As we are nearing a year anniversary of being under the pandemic, many I know are hitting a wall. It is when we are just tired. Tired of daunting the PPE, tired of following additional rules, just plain tired of everything. We, as in everyone want to be back to the way things were, so we can be happier and see a better time ahead.
Whilst many people do have to daunt the PPE and become tired in doing so, they have to remember that there are still individuals than cannot return to normalcy by having places closed or having services delivered another way, I get it, we as autistics can be tired of the sudden changes this presents with roving closures and sudden changes and while for many autistics this adapting to change isn’t our strong suit, by having to likely is teaching us a life lesson in doing so,
I have been very fortunate to have an almost return to normal situation. COVID has introduced us to the advancements of technology in service and educational delivery and while there is a mixed opinion on how people, including autistics benefit. I personally have to admit that it does well for me, but again I long for that personal one on one connection with others that you don’t experience via a computer screen as many are experiencing.
Everyone, including autistics learn differently, that is why it is a spectrum of how it works. What works for one autistic will likely not work for the other and while autism is a spectrum disorder, depending on the autistic’s comprehension, skillset, so forth they may not have the ability to utilize technology that individuals such as myself may be able to. This is why in the pandemic continuity of service delivery there has to be options on how services and education are delivered to individuals. Thee is no “one size fits all” in autistics.
We as autistics want to be able to do things like we once did without being in fear of contracting the virus. While many jurisdictions have the provisions of having mask wearing exemptions for individuals with sensory impairments, establishment policies override government orders sadly. This can cause additional meltdowns in autistics if not received by bystanders in the right manner will have a negatived outcome. Yes, I get ii, we are nearly a year in the pandemic and many still live in fear, including myself. However, we as an autistic community have to be cognizant of others needs when sensory-related needs come into play. That is part of acceptance and awareness. What may work for you may not work for another autistic.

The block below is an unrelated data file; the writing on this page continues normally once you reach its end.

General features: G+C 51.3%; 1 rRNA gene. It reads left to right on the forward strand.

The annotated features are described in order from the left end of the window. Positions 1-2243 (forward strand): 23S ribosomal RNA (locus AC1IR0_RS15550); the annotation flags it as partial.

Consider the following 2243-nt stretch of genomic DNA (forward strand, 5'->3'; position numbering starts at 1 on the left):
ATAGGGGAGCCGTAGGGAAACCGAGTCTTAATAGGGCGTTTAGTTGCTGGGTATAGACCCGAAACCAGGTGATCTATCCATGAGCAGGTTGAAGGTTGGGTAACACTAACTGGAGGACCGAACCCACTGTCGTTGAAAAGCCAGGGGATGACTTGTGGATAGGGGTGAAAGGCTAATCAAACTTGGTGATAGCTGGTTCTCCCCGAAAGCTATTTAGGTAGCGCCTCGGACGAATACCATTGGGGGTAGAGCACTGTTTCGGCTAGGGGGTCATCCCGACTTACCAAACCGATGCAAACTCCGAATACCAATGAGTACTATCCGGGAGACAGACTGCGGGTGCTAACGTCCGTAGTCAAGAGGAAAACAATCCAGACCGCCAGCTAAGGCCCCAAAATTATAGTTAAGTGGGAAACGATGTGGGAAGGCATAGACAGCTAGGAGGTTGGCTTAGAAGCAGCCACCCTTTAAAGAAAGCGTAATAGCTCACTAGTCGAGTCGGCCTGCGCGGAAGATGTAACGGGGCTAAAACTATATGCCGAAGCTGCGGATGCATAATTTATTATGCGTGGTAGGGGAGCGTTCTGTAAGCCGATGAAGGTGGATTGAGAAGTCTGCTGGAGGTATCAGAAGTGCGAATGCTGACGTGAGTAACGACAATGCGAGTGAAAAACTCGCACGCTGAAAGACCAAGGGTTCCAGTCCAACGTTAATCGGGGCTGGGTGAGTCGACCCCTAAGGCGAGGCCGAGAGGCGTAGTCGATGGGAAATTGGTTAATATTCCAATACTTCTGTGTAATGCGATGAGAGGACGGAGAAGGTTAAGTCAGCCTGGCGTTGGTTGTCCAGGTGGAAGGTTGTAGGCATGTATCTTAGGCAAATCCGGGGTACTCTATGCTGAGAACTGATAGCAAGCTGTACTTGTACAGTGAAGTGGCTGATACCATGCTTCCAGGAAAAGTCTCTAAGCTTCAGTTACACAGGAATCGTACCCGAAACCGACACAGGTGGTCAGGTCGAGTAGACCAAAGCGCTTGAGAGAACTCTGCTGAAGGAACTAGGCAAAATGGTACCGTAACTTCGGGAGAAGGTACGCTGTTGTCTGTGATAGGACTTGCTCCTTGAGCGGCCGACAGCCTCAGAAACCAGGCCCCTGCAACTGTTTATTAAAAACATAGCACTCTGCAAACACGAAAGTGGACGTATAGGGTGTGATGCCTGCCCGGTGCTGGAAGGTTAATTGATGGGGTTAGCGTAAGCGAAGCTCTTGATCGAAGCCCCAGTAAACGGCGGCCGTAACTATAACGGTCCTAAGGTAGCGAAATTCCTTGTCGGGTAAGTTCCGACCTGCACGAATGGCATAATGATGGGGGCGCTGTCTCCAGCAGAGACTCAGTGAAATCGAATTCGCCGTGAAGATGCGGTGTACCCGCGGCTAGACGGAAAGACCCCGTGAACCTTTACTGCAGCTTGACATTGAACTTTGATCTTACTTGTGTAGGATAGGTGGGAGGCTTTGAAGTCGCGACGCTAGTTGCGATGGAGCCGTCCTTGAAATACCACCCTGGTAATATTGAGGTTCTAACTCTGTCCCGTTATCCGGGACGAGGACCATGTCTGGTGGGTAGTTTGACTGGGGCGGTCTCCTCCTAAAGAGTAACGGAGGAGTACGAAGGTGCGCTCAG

As far as vaccinations go, I wish that for jurisdictions across the board that autistics were given more of a priority on the list. Whilst some may have reservations in having a vaccine, we must be open to those that want to go this route. However, I wish there was a specific category for individuals with autism to have a priority. Some jurisdictions have included intellectual / developmental disability as part of that group and while many autistics have other underlying health issues that qualify them for vaccination there is still a population of autistics that don’t fit the other checkboxes as autistics often don’t fit in just one checkbox. However, in many autistics, we don’t necessarily fit in one checkbox, we rarely do. It is just likely that we are not are only living in fear, but many want that extra layer of protection to be safe and return to normal life down the road sooner. By doing so, this also provides an avenue in reaching herd immunity in faster speed.
Here’s to a better month my followers.